October 20th through the 26th, 2015. These seven days for me were possibly the best concentrated week in my life, at least that I can remember. Never before have I had the experience of being surrounded by so many people who so accurately understood where I was coming from artistically and personally. I can't recall a time that for such a long and concentrated amount of time I was having the kind of conversation and finding the kind of artistic support, feedback, and enthusiasm from such a large (and tightknit) group. I've walked away from Illuxcon 8 with experiences I'll cherish forever, and friends I hope to do the same with. The relationships that began in the past week are ones I'll cling to in the coming years, even if the people I've forged them with are not near me in person. I already miss them tons.

What was most amazing about the gathering was how vulnerable it was as an experience for me. I know this isn't a unique perception of the show, and I don't mean this as a bad thing; on the contrary, I think it's part of what made attending Illuxcon so great. I can say quite honestly that I had gotten some feedback that made me want to hide away, or in some cases disown pieces bitterly, that, in hindsight and post mental digestion, is some of the most honest and gracious consideration that I've gotten on my work as a whole, and I've left with a much more solid understanding of both what is working in what I'm doing, and what not, as well as what I can do to just get better. And I figured that I was in a rough spot for having to go away somewhere dark and lick my wounds but found that so many others, no matter the skill had gone through and were going through the same struggle (and if for  those wise, advice giving AD's or veteran artists, the constant onslaught of artists finding their footing with your wisdom's help is taxing in itself, I'm sure).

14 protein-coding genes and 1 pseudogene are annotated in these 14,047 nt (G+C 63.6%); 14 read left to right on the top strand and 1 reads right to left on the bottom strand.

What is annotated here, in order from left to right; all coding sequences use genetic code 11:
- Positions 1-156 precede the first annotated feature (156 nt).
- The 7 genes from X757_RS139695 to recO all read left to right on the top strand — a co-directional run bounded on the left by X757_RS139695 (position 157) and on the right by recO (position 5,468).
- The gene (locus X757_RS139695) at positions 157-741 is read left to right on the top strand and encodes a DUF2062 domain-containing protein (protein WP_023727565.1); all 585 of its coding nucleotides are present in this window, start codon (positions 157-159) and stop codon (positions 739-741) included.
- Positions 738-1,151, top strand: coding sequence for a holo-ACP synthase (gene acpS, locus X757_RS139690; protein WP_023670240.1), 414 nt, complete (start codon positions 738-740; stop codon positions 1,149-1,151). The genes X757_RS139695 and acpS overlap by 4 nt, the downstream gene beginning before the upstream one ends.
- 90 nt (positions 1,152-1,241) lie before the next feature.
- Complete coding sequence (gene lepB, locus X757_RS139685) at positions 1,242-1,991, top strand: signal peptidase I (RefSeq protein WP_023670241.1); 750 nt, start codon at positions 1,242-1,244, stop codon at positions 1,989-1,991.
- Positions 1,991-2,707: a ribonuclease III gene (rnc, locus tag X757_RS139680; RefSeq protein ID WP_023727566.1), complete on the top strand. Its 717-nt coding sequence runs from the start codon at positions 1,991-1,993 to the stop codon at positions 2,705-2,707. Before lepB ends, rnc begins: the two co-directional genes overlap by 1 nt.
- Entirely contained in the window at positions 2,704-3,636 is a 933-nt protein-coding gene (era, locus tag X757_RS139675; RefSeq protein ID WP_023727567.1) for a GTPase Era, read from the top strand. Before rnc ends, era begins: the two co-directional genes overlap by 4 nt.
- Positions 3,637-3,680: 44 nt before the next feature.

I have a lot of big stuff swirling in my head from Illuxcon, but the one that's most prevalent is that it's not only okay to struggle but damn near everyone is going to do it, and if you aren't, you probably are not doing something right. So struggle on, cuz there are people out there going through the same, who have seen the same, who have done the same, and eventually you'll find the ones who are willing to clue you in on how to do it better.

I loved my time in Allentown, I love the people I met, and I can't wait to see where the wisdom that was given to me will lead me in the coming year. Though I'm still digesting what was said to me, I'll be sharing the more general knowledge I've picked up rather soon. As for y'all imaginative realists, I'll see you next fall.

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